THIS extraordinary pace of events is not for the faint-hearted. In the top echelons of Whitehall few will be enjoying the bank holiday at home with their families. Senior civil servants who were at their desks yesterday will be there tomorrow. The central elements of the Queen's Speech will effectively be decided by the end of Monday before some ministers have even had a chance to finish reading their briefing documents. Said one civil service source: "A lot of it will be over by Monday evening in terms of the first few years in office. Some on the Labour side probably think it will be like the 1960s when Crossman came in and his reaction was, `Well, what are we going to do now we're in power?'. These days you get an avalanche of paper and officials saying, `I'm afraid, minister, your public spending bid has to be in by Thursday'." An early row will be whether the Queen's Speech includes the incorporation of the European Convention on Human Rights into British law. The Cabinet Secretary and Home Office officials are likely to oppose the move.

Even before John Prescott had been appointed a member of the Cabinet, a fierce Whitehall turf war waged over where the minister would sit, and which of two permanent secretaries would be his closest aide. There are new and potentially difficult relationships to be negotiated. Civil servants do not know what to expect; their reflexes have been shaped by nearly two decades of conservatism. The Civil Service has suffered years of Treasury cost-cutting. One official predicted: "No one will resist. But ministers will be learning and civil servants will be learning. They will be under tremendous pressure because there are fewer of them. There will be mistakes in the first few weeks, and when mistakes are made you can count on it that ministers won't want to blame themselves."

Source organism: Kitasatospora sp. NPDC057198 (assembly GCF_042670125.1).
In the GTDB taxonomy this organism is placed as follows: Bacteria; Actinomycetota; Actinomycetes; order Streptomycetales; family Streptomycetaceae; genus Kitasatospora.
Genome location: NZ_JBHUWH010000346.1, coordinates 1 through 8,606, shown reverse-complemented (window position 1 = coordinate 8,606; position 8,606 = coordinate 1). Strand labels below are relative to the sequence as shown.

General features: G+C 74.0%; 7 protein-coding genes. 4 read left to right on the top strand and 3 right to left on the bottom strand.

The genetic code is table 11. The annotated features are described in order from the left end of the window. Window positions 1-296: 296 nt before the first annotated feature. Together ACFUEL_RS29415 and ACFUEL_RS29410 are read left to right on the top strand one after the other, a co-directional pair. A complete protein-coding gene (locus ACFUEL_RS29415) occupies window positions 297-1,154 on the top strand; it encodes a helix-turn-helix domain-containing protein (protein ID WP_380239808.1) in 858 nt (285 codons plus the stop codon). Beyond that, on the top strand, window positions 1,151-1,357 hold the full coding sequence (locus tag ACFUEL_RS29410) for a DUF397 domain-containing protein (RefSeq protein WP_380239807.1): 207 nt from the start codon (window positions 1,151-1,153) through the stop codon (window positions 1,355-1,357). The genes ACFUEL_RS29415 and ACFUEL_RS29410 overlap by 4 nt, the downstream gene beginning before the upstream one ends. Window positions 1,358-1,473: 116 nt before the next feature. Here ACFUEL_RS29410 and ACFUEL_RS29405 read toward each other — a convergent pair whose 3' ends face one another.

And there will be tensions. Blair wants his own people in place. Jonathan Powell, a former career diplomat, has been appointed chief of staff at No 10 (rather than, as expected, principal private secretary) with a massive remit to co-ordinate the Downing Street policy unit, the political office and the press office. Alastair Campbell takes over as press secretary "co-ordinating government activity". In deference to Civil Service sensibilities both men are being given the status of "special adviser" - political appointments paid out of the public purse - rather than normal Whitehall mandarins. But Mr Campbell expects to co-ordinate all government publicity.

To help him (and Downing Street) keep a grip, a network of "informers" will be placed around Whitehall. These will be one of the two political advisers allowed to each cabinet minister, one who works on policy, the other to liaise with the party and Downing Street (as one subversive put it, to act as "political commissars").